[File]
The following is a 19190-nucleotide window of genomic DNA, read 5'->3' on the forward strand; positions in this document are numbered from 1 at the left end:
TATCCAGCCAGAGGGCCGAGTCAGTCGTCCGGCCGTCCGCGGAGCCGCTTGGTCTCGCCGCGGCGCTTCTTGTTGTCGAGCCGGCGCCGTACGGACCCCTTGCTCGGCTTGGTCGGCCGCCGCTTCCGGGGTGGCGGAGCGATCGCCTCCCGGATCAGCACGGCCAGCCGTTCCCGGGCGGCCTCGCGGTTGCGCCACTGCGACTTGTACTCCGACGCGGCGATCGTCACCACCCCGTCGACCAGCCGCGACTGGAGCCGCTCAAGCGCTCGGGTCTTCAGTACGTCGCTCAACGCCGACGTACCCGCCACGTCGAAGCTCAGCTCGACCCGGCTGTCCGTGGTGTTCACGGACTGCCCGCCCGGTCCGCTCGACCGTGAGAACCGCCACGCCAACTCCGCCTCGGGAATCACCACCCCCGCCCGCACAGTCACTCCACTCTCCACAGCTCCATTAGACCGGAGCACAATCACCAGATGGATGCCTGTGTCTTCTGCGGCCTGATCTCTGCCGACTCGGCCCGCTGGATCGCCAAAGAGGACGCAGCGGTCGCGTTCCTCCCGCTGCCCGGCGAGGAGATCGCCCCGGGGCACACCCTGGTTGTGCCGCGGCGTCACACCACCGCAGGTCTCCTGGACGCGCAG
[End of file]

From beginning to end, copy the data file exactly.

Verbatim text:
The following is a 19190-nucleotide window of genomic DNA, read 5'->3' on the forward strand; positions in this document are numbered from 1 at the left end:
TATCCAGCCAGAGGGCCGAGTCAGTCGTCCGGCCGTCCGCGGAGCCGCTTGGTCTCGCCGCGGCGCTTCTTGTTGTCGAGCCGGCGCCGTACGGACCCCTTGCTCGGCTTGGTCGGCCGCCGCTTCCGGGGTGGCGGAGCGATCGCCTCCCGGATCAGCACGGCCAGCCGTTCCCGGGCGGCCTCGCGGTTGCGCCACTGCGACTTGTACTCCGACGCGGCGATCGTCACCACCCCGTCGACCAGCCGCGACTGGAGCCGCTCAAGCGCTCGGGTCTTCAGTACGTCGCTCAACGCCGACGTACCCGCCACGTCGAAGCTCAGCTCGACCCGGCTGTCCGTGGTGTTCACGGACTGCCCGCCCGGTCCGCTCGACCGTGAGAACCGCCACGCCAACTCCGCCTCGGGAATCACCACCCCCGCCCGCACAGTCACTCCACTCTCCACAGCTCCATTAGACCGGAGCACAATCACCAGATGGATGCCTGTGTCTTCTGCGGCCTGATCTCTGCCGACTCGGCCCGCTGGATCGCCAAAGAGGACGCAGCGGTCGCGTTCCTCCCGCTGCCCGGCGAGGAGATCGCCCCGGGGCACACCCTGGTTGTGCCGCGGCGTCACACCACCGCAGGTCTCCTGGACGCGCAG